These are pretty small leaks. This is an unconfirmed source, but this is stuff we largely suspected already. An Uncharted sequel was highly likely and there is generally always some kind of price cut and technical innovations coming in the future.
The God of War 3 bit is more than a rumor. David Jaffe, the outspoken director behind the first in the series, has said that the game was shown internally and is looking amazing. That dev team is notorious for having large teams of highly talented art staff, so amazing visuals aren’t surprising.
With sequels to Uncharted and God of War, I’m more interested to hear how they are evolving the gameplay. I’ve loved both series so far, but I would like to see them move away from stricly linear game progression.
I’m probably going to get some stick for what I’m about to write but I really started to hate LBP the more I played of it.
First off, I actually loved the BETA. I thought it was great fun, Sackboy was a great character and I had a lot of fun playing it. Then I decided to stop because I didn’t want to get the game and find that the experience would be watered down due to playing too much of the BETA.
Big mistake. The more I played of the game, the more I realised it is absolutely crap as a platformer. You can throw all this stuff about creating levels and all the community stuff at me but none of that can hide the fact that it is unforgivably flawed as a platform game.
LBP is meant to be fun and aimed at bringing on board ‘casuals’ or some of the Wii crowd (aswell as regular gamers), or so we are led to believe. How can a game that infuriates so much due to broken controls that makes controlling Sackboy so infuriating, appeal to people that just want to have fun, when it sucks all the fun out of the experience!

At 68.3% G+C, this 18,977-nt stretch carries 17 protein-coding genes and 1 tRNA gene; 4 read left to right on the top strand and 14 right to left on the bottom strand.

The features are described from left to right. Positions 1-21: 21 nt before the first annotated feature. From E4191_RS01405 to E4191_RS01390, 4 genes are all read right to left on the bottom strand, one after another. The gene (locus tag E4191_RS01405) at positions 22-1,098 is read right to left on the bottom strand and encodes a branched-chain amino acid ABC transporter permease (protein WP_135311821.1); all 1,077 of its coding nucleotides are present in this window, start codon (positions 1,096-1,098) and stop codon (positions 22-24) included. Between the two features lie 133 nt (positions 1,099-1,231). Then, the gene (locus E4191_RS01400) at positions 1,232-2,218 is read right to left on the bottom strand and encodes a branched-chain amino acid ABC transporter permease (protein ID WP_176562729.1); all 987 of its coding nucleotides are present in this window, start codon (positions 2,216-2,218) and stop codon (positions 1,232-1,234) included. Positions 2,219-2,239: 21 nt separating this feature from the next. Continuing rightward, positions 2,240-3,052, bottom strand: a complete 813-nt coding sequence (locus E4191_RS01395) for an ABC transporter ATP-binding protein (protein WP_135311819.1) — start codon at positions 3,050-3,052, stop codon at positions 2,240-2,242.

The amount of times I died because Sackboy skidded on a platform or failed to jump high enough or far enough to reach a perfectly reachable platform was bordering on the ridiculous. There was even an incident where one of the bouncy platforms toppled over meaning I couldn’t progress any further on that level so I had to quit out of it!!
I’m talking about the Story levels btw, not user created levels.
LBP is supposed to be a platformer yet it fails, as far as I’m concerned, to get the basic elements of what makes platform games so much fun. The physics in the game cause far too many problems for me. When I jump, I want to be able to actually control myself how far and high I jump, not end up with seemingly random heights and distances regardless of how hard or light I press the jump button. When my character lands he should not continue to move as if he’s on an ice platform and fall on to spikes or to it’s death.
Everything has to be so precise in LBP. This completely takes away the fun of the experience and massively reduces the pick up and play factor for me.
I really can’t see any of the supposed ‘casual gamers’ sticking with a game that can infuriate so easily.
I decided to have a quick play with the level creater tools but gave up as everything felt too fiddly and time consuming. You may argue that I should put the time in to get the best out of this side of LBP but I simply do not have the time to do this.
As a result, LBP became an incredibly annoying game, so much so that I traded it in yesterday and got the flawed and buggy Fallout 3 instead.
Maybe Media Molecule should’ve actually spent more time on getting the game mechanics and platforming elements right and made the platforming fun and enjoyable as a result.
The mass majority will probably not agree with what I’ve written but hey, that’s life. If you love LBP, great! I however will not recommend this game to anyone based on how poor it is as a platformer.
EDIT: Even Media Molecule boss Mark Healey isn’t entirely happy with the control scheme in LBP. Check out the 5.10 mark onwards in this video.